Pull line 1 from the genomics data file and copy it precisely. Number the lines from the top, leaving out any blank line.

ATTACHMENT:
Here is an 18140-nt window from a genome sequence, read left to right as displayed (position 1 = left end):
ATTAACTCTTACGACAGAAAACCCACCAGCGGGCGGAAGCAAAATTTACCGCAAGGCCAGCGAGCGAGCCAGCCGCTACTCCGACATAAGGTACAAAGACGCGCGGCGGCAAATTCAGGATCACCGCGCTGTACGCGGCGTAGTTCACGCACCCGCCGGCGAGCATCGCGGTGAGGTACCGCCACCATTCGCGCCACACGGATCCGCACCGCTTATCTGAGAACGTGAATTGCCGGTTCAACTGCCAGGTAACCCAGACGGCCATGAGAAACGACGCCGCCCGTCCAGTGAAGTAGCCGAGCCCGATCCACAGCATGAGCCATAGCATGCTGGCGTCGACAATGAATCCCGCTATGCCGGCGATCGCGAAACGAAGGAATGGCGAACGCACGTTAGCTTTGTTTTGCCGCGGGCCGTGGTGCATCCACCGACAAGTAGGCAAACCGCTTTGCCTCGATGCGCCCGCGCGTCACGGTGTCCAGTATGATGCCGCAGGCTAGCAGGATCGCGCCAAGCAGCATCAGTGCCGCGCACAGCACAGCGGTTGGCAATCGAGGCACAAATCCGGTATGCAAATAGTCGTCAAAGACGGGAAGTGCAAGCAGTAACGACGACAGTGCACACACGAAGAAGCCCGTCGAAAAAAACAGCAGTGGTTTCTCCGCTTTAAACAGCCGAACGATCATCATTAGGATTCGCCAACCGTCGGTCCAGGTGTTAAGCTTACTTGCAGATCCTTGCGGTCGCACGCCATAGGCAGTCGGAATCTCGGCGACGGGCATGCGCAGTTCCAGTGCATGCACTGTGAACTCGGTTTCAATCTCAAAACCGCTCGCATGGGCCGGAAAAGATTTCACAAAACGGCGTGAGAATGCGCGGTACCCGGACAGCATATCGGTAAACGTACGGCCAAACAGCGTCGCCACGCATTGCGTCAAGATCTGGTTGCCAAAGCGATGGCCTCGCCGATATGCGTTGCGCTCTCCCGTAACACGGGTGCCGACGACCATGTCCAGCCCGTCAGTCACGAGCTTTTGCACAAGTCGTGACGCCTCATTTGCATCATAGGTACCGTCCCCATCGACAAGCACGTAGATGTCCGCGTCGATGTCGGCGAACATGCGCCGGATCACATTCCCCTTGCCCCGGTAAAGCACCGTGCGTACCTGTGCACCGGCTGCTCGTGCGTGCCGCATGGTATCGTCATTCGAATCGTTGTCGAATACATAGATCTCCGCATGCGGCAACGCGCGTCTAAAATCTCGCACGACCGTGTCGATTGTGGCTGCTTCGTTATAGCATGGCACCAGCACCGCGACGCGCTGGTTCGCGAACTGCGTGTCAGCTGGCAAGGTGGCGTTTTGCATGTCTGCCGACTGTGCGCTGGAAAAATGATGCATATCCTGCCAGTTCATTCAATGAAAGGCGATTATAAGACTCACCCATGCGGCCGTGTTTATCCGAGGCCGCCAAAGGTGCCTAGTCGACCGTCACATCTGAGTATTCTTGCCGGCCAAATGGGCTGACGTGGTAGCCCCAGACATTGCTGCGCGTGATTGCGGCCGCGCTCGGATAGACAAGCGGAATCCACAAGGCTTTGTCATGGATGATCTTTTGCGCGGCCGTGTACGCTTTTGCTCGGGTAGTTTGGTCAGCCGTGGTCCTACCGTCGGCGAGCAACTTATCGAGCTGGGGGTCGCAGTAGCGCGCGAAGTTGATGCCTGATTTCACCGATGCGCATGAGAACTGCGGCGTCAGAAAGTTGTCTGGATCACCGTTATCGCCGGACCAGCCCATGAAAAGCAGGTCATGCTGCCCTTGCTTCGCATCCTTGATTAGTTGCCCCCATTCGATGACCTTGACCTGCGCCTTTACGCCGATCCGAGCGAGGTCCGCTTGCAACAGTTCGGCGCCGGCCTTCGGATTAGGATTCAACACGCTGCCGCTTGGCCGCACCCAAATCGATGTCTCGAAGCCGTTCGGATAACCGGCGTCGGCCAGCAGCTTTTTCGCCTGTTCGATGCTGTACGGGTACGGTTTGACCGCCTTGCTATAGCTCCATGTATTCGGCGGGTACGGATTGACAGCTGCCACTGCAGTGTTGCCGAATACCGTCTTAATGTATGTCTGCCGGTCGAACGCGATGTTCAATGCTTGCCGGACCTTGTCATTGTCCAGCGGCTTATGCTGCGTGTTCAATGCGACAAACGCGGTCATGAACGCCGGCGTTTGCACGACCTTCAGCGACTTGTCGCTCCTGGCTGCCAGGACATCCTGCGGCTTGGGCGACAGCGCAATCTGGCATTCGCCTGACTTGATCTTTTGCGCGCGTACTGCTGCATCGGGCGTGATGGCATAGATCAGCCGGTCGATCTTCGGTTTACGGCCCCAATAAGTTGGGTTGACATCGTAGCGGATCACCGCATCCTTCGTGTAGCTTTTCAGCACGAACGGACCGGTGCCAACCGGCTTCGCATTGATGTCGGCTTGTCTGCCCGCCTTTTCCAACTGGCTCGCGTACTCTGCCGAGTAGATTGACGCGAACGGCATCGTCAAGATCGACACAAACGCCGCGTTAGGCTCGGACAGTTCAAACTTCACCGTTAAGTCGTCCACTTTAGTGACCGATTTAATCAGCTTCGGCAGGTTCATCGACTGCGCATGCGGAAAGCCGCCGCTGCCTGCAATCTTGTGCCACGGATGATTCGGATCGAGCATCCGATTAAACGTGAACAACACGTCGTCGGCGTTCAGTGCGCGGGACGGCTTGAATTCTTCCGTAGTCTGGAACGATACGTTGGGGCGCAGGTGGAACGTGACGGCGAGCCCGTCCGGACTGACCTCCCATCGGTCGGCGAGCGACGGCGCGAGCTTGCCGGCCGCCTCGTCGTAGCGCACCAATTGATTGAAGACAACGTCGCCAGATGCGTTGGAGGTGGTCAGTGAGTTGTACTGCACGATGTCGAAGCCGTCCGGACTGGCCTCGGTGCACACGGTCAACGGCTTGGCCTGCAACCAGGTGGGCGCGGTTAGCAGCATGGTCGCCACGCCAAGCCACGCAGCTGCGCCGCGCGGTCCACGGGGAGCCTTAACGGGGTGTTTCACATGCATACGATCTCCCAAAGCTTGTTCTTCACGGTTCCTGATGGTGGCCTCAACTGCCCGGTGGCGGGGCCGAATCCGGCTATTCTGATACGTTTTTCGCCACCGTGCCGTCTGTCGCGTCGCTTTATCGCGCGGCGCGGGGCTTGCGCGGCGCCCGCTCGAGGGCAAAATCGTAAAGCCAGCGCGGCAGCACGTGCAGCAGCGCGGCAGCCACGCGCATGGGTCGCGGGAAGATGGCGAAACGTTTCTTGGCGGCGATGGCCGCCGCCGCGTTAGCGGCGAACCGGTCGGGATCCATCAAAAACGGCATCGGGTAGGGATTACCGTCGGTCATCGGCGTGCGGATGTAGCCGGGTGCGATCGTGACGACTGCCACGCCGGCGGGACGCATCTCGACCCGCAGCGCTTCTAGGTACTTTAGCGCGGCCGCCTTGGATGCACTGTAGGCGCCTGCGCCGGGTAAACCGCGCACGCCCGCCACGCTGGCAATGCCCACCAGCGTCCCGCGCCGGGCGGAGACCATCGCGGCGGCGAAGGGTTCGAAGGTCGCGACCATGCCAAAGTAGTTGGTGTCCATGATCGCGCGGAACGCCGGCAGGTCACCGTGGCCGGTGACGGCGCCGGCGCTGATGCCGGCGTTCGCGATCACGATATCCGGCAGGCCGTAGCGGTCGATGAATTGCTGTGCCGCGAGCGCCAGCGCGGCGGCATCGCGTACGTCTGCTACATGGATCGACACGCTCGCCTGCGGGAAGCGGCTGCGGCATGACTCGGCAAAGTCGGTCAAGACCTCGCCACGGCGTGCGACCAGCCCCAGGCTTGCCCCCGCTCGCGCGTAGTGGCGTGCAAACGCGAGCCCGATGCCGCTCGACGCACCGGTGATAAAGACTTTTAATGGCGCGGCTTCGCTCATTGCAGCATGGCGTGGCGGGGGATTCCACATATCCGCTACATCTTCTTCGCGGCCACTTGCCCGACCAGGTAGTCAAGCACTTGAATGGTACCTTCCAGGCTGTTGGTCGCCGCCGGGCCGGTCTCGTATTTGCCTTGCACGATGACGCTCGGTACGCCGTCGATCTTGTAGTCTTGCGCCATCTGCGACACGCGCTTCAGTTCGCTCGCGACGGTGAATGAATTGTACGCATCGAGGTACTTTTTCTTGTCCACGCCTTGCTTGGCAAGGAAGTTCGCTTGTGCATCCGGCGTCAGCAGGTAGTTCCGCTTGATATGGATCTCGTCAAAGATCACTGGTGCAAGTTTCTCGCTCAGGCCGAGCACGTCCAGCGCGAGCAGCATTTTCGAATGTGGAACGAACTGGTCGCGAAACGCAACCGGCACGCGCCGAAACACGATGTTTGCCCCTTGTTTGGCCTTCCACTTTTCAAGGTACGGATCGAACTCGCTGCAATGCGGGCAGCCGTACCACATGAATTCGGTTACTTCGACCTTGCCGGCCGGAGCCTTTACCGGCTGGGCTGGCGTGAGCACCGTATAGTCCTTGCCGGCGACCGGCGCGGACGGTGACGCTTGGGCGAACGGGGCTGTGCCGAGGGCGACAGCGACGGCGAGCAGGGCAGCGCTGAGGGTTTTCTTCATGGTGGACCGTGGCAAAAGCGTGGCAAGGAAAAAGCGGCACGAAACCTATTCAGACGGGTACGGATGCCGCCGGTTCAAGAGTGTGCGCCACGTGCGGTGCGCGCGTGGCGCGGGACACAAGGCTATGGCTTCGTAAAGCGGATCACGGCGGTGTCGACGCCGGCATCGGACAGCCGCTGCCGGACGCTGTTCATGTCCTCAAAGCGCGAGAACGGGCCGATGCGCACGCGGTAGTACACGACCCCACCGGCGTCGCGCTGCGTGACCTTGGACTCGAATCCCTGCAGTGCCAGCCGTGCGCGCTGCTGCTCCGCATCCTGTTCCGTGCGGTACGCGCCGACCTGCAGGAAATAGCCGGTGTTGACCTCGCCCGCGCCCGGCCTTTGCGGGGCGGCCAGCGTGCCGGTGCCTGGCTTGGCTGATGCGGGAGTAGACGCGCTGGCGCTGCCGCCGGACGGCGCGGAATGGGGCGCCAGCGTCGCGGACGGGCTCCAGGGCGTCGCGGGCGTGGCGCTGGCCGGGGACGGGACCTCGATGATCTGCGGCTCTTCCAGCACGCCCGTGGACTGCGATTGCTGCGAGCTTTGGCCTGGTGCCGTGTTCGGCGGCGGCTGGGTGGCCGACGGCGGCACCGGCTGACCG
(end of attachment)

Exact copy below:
Here is an 18140-nt window from a genome sequence, read left to right as displayed (position 1 = left end):